“It Sounds Like the Title of a David Lynch Film” — A Passage from Roberto Bolaño’s 2666

A passage from Roberto Bolaño’s opus 2666

The card for the Santa Teresa cybercafe was a deep red, so red that it was hard to read what was printed on it. On the back, in a lighter red, was a map that showed exactly where the cafe was located. He asked the receptionist to translate the name of the place. The clerk laughed and said it was called Fire, Walk With Me.

“It sounds like the title of a David Lynch film,” said Fate.

The clerk shrugged and said that all of Mexico was a collage of diverse and wide-ranging homages.

“Every single thing in this country is an homage to everything in the world, even the things that haven’t happened yet,” he said.

After he told Fate how to get to the cybercafe, they talked for a while about Lynch’s films. The clerk had seen all of them. Fate had seen only three or four. According to the clerk, Lynch’s greatest achievement was the TV series Twin Peaks. Fate liked The Elephant Man best, maybe because he’d often felt like the elephant man himself, wanting to be like other people but at the same time knowing he was different. When the clerk asked him whether he’d heard that Michael Jackson had bought or tried to buy the skeleton of the elephant man, Fate shrugged and said that Michael Jackson was sick. I don’t think so, said the clerk, watching something presumably important that was happening on TV just then.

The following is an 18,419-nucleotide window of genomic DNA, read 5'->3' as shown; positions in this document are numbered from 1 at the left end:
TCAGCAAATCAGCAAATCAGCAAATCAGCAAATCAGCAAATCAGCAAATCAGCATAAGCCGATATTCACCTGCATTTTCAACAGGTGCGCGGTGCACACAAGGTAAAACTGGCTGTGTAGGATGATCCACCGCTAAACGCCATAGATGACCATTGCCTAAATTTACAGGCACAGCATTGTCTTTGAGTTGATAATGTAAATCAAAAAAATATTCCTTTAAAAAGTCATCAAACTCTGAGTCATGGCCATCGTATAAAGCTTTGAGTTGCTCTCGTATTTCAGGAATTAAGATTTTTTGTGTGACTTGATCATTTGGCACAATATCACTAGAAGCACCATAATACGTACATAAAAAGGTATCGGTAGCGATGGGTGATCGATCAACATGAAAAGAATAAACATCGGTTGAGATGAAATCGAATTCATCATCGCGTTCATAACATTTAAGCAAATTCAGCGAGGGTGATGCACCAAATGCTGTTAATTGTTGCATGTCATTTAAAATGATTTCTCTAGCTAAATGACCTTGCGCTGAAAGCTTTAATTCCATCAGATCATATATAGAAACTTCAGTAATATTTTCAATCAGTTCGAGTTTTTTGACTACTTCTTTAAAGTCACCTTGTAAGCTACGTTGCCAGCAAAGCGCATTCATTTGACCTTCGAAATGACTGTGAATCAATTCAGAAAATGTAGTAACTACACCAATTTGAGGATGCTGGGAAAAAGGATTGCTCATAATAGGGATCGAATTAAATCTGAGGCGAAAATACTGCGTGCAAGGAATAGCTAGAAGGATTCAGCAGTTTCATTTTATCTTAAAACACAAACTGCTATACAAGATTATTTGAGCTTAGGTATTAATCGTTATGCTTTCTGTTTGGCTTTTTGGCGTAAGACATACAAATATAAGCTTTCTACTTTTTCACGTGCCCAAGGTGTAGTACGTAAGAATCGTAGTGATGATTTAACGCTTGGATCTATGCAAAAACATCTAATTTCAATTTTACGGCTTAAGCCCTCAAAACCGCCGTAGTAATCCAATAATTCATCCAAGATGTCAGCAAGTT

“In my opinion,” he said with his eyes fixed on the TV Fate couldn’t see, “Michael knows things the rest of us don’t.”

“We all know things we think nobody else knows,” said Fate.

2 thoughts on ““It Sounds Like the Title of a David Lynch Film” — A Passage from Roberto Bolaño’s 2666”

  1. “It sounds like the title of a David Lynch film”

    I can’t tell if this is supposed to imply that Fate doesn’t know that “Fire, Walk With Me” actually is a David Lynch film or if this is a translation problem. Seems kind of strange for a cafe to have a name that is the same — when translated, at least — as a film, which a character then recognizes as being similar to something the director of said film would name a film. Makes me wonder if the original was more like Fate saying something along the lines of “[in reference to the cafe’s name]…like the David Lynch film?”


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